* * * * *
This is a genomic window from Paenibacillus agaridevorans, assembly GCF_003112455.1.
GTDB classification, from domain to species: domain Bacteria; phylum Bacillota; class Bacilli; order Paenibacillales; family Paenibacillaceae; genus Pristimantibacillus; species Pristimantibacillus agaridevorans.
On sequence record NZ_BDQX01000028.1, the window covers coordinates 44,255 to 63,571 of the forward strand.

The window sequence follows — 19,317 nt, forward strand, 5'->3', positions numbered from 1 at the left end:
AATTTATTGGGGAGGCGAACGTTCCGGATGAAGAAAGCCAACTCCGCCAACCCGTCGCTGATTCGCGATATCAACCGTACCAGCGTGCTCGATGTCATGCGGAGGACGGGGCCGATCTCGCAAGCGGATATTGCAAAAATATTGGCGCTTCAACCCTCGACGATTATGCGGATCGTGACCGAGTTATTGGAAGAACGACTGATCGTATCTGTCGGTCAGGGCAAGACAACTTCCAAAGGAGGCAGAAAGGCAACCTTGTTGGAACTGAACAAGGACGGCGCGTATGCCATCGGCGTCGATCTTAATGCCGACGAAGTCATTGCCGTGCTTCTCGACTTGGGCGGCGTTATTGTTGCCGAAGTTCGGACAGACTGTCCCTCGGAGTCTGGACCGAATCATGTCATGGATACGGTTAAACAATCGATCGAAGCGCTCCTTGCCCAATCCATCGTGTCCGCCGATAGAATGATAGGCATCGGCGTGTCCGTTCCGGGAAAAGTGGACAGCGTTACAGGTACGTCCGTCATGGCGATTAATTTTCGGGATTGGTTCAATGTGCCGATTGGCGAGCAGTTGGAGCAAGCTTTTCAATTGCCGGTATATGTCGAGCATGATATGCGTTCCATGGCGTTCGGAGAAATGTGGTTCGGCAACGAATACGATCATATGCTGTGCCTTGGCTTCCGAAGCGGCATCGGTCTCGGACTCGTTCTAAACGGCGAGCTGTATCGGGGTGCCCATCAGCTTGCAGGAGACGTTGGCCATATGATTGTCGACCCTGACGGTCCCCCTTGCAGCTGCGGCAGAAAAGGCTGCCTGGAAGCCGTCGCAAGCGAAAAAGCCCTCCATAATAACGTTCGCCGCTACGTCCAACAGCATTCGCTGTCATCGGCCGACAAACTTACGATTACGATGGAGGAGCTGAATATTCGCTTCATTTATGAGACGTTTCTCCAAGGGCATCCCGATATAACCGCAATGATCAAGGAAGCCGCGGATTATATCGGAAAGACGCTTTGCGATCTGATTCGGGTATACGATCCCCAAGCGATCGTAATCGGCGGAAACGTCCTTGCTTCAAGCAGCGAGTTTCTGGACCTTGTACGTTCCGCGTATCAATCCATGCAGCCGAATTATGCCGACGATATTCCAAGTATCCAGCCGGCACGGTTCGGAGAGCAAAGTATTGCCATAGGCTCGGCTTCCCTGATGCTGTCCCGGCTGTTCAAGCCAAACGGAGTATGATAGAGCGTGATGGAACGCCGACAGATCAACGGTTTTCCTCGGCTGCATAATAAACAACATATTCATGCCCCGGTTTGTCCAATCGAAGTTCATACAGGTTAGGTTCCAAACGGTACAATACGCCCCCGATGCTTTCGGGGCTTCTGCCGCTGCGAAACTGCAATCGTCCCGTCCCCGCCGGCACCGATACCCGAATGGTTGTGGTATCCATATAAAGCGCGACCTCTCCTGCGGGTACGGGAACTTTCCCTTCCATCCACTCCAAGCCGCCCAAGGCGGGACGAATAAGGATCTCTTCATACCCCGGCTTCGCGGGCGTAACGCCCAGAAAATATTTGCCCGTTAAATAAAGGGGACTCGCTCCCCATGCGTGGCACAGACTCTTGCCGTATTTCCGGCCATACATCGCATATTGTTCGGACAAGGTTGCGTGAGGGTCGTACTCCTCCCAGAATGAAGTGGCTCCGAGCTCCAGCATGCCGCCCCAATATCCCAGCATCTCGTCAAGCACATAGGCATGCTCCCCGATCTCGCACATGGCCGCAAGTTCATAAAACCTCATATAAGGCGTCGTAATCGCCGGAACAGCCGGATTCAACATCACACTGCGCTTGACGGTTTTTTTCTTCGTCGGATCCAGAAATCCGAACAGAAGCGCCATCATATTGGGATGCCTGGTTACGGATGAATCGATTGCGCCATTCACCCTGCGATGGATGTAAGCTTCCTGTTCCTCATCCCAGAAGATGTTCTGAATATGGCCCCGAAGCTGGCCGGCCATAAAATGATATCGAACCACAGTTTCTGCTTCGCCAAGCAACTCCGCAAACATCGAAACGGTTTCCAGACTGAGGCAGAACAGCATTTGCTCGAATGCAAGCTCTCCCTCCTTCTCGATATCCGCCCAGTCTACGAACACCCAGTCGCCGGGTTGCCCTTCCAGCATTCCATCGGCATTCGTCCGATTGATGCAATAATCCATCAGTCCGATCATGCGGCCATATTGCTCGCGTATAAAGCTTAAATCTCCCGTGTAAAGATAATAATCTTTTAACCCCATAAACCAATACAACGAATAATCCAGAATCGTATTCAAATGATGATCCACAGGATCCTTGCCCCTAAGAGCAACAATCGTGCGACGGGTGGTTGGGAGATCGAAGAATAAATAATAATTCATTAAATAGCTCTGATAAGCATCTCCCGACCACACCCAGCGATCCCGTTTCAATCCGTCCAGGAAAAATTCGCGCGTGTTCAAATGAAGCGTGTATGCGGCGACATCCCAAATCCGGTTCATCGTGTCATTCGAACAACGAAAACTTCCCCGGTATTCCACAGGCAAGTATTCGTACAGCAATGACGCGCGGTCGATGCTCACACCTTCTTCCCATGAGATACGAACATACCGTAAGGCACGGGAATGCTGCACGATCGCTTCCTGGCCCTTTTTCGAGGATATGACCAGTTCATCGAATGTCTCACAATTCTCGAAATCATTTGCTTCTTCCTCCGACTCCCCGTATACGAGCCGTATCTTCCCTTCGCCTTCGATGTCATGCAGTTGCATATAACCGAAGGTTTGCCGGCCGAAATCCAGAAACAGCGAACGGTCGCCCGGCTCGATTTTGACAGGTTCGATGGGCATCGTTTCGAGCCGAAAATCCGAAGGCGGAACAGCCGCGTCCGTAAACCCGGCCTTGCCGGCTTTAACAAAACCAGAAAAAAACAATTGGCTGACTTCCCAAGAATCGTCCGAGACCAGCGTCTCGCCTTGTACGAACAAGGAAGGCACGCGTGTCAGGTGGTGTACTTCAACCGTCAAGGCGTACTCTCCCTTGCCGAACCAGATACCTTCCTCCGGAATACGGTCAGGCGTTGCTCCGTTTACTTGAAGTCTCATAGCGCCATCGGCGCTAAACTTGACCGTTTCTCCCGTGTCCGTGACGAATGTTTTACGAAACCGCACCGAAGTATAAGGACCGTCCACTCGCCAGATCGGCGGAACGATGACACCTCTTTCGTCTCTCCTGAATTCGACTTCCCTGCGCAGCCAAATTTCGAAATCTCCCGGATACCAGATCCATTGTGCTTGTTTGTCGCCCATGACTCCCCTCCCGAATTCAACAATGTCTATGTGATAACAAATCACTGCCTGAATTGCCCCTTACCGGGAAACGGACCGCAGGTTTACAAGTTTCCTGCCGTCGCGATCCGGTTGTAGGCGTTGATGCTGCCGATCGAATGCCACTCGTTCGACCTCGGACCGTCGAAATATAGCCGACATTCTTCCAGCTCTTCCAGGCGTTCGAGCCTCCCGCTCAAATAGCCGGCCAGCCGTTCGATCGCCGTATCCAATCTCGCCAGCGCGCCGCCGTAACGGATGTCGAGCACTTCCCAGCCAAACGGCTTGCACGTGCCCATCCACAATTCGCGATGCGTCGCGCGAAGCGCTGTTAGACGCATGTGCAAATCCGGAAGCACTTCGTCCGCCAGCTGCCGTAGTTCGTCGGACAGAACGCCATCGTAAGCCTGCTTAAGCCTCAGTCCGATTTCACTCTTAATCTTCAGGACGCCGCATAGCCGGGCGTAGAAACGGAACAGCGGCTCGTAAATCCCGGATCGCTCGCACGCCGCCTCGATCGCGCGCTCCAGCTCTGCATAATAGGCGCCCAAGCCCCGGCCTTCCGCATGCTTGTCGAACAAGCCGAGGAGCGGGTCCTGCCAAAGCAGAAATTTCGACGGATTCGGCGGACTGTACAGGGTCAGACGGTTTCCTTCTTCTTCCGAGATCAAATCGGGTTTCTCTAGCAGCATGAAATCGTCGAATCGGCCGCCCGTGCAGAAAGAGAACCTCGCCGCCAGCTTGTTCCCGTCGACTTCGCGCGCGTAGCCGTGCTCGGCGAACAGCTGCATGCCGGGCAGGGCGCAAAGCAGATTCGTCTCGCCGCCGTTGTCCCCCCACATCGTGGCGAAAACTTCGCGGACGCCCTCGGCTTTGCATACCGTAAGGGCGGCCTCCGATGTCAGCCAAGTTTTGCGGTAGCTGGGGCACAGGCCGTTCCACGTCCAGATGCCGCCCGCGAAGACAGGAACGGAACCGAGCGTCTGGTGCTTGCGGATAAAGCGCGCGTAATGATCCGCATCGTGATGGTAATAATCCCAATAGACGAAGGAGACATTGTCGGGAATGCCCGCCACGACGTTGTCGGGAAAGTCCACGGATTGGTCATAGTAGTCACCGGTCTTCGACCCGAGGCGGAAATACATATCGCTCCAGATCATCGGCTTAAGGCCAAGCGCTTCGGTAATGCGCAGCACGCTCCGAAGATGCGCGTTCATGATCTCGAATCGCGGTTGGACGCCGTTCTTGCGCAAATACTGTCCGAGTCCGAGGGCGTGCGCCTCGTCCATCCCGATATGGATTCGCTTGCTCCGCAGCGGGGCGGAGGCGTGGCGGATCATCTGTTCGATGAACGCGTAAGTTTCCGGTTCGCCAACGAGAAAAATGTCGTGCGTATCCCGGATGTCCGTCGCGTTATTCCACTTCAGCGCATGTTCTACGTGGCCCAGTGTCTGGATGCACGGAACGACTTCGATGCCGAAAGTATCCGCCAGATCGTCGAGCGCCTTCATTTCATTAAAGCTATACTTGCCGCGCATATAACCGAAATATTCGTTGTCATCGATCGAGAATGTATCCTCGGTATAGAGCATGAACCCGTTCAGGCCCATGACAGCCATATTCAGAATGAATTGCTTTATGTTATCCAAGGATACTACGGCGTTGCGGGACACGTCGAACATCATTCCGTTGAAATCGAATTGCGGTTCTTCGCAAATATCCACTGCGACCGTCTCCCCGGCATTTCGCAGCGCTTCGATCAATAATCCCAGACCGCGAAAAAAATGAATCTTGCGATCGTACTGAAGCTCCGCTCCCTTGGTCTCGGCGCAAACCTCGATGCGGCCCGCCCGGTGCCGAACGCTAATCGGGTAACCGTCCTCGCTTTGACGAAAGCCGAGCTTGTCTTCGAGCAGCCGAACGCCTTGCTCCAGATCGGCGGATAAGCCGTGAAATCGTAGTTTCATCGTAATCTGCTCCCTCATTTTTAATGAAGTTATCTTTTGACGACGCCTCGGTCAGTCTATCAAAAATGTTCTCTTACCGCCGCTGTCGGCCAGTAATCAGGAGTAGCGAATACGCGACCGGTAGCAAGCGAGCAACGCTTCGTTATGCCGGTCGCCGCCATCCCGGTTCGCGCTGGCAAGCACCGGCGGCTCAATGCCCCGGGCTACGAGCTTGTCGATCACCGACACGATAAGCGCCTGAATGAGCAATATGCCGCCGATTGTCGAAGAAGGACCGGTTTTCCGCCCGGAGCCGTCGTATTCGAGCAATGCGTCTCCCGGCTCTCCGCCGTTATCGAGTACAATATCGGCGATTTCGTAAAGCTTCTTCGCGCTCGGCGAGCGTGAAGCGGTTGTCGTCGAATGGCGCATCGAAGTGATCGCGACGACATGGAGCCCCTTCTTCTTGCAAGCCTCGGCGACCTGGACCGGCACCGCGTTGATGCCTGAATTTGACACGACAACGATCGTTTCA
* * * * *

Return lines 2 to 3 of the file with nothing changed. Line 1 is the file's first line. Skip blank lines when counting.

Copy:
GTDB classification, from domain to species: domain Bacteria; phylum Bacillota; class Bacilli; order Paenibacillales; family Paenibacillaceae; genus Pristimantibacillus; species Pristimantibacillus agaridevorans.
On sequence record NZ_BDQX01000028.1, the window covers coordinates 44,255 to 63,571 of the forward strand.